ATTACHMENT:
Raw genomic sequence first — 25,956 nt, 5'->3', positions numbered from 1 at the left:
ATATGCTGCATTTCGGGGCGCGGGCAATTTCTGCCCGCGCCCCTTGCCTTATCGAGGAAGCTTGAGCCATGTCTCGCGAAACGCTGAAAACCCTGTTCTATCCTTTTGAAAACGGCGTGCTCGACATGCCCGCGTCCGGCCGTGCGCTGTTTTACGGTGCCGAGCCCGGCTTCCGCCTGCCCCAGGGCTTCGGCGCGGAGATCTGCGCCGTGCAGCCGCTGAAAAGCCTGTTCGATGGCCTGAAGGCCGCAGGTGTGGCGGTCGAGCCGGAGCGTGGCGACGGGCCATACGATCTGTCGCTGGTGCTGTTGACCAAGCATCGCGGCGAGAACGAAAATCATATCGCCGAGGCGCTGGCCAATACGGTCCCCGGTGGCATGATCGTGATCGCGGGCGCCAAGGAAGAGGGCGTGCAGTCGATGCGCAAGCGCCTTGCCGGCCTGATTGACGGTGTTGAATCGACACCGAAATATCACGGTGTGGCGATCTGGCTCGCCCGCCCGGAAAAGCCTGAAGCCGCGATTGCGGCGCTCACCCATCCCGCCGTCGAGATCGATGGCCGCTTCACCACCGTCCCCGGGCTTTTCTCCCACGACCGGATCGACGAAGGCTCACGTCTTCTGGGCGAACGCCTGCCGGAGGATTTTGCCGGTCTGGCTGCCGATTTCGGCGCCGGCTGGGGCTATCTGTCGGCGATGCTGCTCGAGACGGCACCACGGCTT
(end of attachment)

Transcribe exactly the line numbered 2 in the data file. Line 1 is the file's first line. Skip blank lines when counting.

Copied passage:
ATATGCTGCATTTCGGGGCGCGGGCAATTTCTGCCCGCGCCCCTTGCCTTATCGAGGAAGCTTGAGCCATGTCTCGCGAAACGCTGAAAACCCTGTTCTATCCTTTTGAAAACGGCGTGCTCGACATGCCCGCGTCCGGCCGTGCGCTGTTTTACGGTGCCGAGCCCGGCTTCCGCCTGCCCCAGGGCTTCGGCGCGGAGATCTGCGCCGTGCAGCCGCTGAAAAGCCTGTTCGATGGCCTGAAGGCCGCAGGTGTGGCGGTCGAGCCGGAGCGTGGCGACGGGCCATACGATCTGTCGCTGGTGCTGTTGACCAAGCATCGCGGCGAGAACGAAAATCATATCGCCGAGGCGCTGGCCAATACGGTCCCCGGTGGCATGATCGTGATCGCGGGCGCCAAGGAAGAGGGCGTGCAGTCGATGCGCAAGCGCCTTGCCGGCCTGATTGACGGTGTTGAATCGACACCGAAATATCACGGTGTGGCGATCTGGCTCGCCCGCCCGGAAAAGCCTGAAGCCGCGATTGCGGCGCTCACCCATCCCGCCGTCGAGATCGATGGCCGCTTCACCACCGTCCCCGGGCTTTTCTCCCACGACCGGATCGACGAAGGCTCACGTCTTCTGGGCGAACGCCTGCCGGAGGATTTTGCCGGTCTGGCTGCCGATTTCGGCGCCGGCTGGGGCTATCTGTCGGCGATGCTGCTCGAGACGGCACCACGGCTT